Using a virtual reality headset, an Airman at Travis Air Force Base, Calif., participates in a suicide prevention scenario. Photo by Nicholas Pilch/U.S. Air Force
Feb. 22 (UPI) -- A suicide prevention training program, using virtual reality, was tested last week at Travis Air Force Base, Calif., the U.S. Air Force said on Monday.
Members of the 60th Air Mobility Wing, using virtual reality headsets, participated in a 30-minute training scenario in which they encounter an emotionally distressed individual.
Asking the proper questions, and urging the individual to seek help, are the goals of the exercise, according to Air Force officials.
"The unique part of this VR training is that it's voice-activated, so you're required to say things out loud that maybe you've never had to say before," MSgt. Shawn Dougherty, a program facilitator, said in a press release. "[You'll need to actually say] phrases to Airmen in distress like 'Do you have a gun in the house?' or 'Are you thinking about harming yourself?'"
"This module is an Airman-to-Airman scenario," Dougherty added. "The training gives you an opportunity to be face-to-face with another Airman, in an Airman's perspective with someone that's in distress. You are trying to talk them down, resolve the situation, figure out what is going on with him and find out the best scenario to get him to safety."
The Defense Department sees suicide as a growing problem. Annual statistics indicate growth in the number of suicides of active-duty and reserve members of the military.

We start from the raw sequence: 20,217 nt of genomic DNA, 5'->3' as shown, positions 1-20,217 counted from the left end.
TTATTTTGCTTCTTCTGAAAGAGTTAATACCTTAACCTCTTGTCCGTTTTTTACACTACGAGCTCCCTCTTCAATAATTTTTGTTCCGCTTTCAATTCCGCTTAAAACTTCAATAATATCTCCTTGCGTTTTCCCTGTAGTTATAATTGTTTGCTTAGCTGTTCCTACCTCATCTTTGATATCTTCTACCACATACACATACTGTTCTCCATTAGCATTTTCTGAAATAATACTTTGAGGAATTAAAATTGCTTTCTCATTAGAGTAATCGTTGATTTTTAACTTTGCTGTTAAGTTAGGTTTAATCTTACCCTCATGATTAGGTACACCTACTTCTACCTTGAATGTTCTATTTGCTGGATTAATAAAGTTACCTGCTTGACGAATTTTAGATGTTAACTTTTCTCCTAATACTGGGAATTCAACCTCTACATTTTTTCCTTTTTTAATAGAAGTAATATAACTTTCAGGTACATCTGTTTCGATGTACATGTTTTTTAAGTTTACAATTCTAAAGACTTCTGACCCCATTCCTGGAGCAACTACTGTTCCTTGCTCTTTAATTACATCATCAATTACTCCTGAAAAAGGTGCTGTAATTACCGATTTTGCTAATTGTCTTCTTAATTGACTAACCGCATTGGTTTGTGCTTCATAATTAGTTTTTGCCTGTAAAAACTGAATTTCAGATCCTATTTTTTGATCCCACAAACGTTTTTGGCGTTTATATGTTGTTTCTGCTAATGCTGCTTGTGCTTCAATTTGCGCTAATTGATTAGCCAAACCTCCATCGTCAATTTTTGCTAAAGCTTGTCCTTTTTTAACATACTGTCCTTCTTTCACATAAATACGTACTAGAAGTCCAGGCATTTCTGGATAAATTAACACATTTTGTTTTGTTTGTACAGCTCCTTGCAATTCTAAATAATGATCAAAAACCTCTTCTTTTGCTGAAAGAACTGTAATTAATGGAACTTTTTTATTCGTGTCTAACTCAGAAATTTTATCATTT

There were 342 deaths by suicide in the military population in Calendar Year 2019, or 25.9 per 100,000. The figures compare to 287 military suicides, or 22.1 per 100,000 in Calendar Year 2017, a Defense Department report indicates.
By comparison, a National Institute of Mental Health report notes that although suicide rates for the general population increased by 35 percent between 1999 and 2018, the rate was 14.2 per 100,000 in 2018.
A study published in December 2020 in the American Journal of Public Health indicated that a key to lowering the military suicide rate could be "lethal means counseling" and safe storage of weapons, notably gunlocks and safes.
The New Jersey Gun Violence Research Center at Rutgers University involved 232 firearm-owning members of the Mississippi National Guard in the study.
"The findings show that service members may benefit from lethal means counseling and distribution of cable locks, perhaps at the point when a person enters the service," Michael Anestis, research center executive director, said when the study was release.